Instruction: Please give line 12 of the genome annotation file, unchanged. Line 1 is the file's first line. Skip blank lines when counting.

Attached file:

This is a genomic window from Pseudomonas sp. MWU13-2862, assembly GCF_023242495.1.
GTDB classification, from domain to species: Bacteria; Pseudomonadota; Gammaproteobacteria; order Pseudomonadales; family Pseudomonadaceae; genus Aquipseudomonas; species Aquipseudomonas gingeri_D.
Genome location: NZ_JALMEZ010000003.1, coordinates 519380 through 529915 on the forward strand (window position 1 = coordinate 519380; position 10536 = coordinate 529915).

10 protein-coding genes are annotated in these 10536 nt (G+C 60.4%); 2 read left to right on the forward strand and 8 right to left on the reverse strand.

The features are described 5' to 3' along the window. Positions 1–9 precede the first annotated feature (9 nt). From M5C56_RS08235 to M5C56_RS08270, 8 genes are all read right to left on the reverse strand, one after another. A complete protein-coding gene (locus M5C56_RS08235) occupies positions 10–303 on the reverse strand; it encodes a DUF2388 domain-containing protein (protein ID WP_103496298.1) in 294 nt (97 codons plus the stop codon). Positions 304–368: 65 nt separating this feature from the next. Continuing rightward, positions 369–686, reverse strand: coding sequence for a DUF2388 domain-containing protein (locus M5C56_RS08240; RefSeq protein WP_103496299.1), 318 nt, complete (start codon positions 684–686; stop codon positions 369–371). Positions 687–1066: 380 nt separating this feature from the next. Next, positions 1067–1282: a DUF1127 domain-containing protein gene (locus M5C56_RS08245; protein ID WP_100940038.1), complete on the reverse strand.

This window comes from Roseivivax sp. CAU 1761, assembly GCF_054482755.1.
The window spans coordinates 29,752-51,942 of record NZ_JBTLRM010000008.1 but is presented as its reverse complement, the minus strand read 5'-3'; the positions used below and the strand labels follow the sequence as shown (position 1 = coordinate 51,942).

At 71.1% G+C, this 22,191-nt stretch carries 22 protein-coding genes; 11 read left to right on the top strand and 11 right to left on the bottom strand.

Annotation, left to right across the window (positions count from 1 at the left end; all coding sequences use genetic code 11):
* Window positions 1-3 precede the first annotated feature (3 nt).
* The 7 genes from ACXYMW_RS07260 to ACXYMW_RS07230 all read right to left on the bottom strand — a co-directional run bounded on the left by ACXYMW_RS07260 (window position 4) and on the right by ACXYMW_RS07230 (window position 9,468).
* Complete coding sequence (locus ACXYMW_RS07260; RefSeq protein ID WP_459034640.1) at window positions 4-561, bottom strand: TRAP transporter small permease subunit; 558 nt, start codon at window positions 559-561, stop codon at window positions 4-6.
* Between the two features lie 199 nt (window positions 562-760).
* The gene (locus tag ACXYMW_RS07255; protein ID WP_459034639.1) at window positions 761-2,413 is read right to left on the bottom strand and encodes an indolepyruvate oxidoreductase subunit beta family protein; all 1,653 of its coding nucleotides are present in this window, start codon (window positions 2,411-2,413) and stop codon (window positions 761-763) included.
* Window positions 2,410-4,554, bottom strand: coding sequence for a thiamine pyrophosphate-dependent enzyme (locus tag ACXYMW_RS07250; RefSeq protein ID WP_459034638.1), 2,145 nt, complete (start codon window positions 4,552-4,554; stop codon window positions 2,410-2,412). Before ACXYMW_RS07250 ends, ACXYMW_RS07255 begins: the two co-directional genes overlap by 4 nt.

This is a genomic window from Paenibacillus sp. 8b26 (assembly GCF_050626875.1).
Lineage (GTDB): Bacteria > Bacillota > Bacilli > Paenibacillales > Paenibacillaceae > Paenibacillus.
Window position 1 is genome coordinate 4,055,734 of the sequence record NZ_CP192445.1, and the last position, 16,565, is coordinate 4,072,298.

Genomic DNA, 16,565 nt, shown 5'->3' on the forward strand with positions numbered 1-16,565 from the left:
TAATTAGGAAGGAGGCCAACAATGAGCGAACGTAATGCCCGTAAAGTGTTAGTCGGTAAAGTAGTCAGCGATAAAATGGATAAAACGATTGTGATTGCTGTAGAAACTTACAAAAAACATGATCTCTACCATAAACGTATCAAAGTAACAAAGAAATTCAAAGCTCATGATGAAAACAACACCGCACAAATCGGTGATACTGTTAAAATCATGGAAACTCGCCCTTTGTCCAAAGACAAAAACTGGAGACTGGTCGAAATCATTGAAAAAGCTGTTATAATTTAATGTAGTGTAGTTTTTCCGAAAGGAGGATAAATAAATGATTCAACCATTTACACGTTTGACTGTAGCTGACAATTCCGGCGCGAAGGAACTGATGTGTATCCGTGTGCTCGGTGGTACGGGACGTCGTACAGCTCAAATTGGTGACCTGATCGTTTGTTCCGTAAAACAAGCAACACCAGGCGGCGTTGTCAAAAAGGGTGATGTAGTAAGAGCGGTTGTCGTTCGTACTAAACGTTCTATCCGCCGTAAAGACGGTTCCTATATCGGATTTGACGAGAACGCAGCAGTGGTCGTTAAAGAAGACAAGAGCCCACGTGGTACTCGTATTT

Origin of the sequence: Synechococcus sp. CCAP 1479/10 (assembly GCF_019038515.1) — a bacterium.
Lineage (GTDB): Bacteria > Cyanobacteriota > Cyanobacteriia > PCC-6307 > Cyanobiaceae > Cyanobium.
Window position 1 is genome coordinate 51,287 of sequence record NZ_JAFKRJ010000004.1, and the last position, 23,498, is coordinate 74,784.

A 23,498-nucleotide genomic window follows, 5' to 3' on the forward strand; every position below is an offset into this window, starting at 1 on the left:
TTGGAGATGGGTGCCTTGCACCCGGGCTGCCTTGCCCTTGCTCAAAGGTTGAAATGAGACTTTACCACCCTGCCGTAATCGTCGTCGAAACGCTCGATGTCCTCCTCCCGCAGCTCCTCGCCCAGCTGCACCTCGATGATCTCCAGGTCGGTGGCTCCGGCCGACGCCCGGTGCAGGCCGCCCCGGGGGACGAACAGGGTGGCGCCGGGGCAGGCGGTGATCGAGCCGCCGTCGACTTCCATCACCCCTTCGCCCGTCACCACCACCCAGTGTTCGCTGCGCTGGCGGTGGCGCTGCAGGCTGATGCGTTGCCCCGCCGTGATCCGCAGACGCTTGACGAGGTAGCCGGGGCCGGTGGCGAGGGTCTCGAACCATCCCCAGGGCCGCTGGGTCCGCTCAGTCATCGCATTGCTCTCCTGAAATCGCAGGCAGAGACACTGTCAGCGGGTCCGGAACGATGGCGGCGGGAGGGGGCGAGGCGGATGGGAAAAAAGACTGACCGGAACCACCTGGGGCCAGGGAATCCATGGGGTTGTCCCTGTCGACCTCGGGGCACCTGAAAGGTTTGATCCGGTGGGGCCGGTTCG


* Complete coding sequence (locus ACXYMW_RS07260; RefSeq protein ID WP_459034640.1) at window positions 4-561, bottom strand: TRAP transporter small permease subunit; 558 nt, start codon at window positions 559-561, stop codon at window positions 4-6.